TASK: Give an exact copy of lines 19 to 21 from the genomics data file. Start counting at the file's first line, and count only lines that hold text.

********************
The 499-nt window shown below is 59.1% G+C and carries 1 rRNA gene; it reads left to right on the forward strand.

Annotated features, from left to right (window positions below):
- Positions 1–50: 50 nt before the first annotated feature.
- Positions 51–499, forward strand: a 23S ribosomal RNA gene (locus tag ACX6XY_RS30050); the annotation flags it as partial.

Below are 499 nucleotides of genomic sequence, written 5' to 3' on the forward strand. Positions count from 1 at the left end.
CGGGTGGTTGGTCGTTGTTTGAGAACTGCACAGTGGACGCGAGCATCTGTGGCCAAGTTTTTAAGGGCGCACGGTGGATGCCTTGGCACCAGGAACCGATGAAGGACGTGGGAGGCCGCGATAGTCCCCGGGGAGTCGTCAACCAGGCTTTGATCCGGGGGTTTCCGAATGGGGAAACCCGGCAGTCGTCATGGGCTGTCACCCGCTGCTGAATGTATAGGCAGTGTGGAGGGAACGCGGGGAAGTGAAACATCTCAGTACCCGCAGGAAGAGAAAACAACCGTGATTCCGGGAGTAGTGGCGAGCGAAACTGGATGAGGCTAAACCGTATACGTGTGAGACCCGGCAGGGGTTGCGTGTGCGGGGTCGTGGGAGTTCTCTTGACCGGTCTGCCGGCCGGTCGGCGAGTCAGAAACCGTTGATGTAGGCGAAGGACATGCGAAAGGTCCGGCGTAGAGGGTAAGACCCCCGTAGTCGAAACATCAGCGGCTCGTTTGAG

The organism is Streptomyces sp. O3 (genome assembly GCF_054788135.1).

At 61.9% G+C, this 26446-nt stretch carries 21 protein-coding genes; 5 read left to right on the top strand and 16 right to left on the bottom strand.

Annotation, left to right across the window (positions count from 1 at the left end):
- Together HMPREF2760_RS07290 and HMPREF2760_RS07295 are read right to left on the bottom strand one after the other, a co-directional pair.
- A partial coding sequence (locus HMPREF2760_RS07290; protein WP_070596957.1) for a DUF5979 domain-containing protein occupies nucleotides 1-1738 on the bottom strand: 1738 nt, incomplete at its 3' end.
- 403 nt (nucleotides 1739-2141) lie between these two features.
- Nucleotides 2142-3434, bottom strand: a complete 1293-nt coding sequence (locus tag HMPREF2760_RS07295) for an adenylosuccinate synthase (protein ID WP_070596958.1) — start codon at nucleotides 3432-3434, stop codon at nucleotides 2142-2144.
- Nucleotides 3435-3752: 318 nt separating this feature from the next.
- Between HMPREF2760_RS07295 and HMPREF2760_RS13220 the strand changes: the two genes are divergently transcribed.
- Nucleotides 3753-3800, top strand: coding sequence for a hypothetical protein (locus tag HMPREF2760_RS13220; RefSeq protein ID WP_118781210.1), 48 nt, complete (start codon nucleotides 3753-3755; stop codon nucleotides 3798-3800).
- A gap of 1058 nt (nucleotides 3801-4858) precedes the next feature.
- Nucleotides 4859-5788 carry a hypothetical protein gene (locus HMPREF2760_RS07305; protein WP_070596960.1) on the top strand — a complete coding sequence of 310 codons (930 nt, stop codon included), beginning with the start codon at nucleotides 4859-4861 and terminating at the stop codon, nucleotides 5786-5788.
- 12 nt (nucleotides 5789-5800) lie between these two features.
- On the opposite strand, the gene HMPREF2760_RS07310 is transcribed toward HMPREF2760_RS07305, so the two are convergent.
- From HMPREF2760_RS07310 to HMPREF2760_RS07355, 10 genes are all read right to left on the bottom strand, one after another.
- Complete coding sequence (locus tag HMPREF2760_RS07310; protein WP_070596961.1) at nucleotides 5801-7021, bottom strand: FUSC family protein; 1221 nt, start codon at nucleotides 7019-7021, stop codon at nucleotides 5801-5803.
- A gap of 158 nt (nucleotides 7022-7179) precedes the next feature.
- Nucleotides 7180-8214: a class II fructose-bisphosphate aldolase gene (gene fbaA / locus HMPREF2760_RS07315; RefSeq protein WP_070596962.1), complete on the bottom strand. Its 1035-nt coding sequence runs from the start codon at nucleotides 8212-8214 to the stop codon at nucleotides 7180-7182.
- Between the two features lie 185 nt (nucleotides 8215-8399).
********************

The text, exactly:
- 12 nt (nucleotides 5789-5800) lie between these two features.
- On the opposite strand, the gene HMPREF2760_RS07310 is transcribed toward HMPREF2760_RS07305, so the two are convergent.
- From HMPREF2760_RS07310 to HMPREF2760_RS07355, 10 genes are all read right to left on the bottom strand, one after another.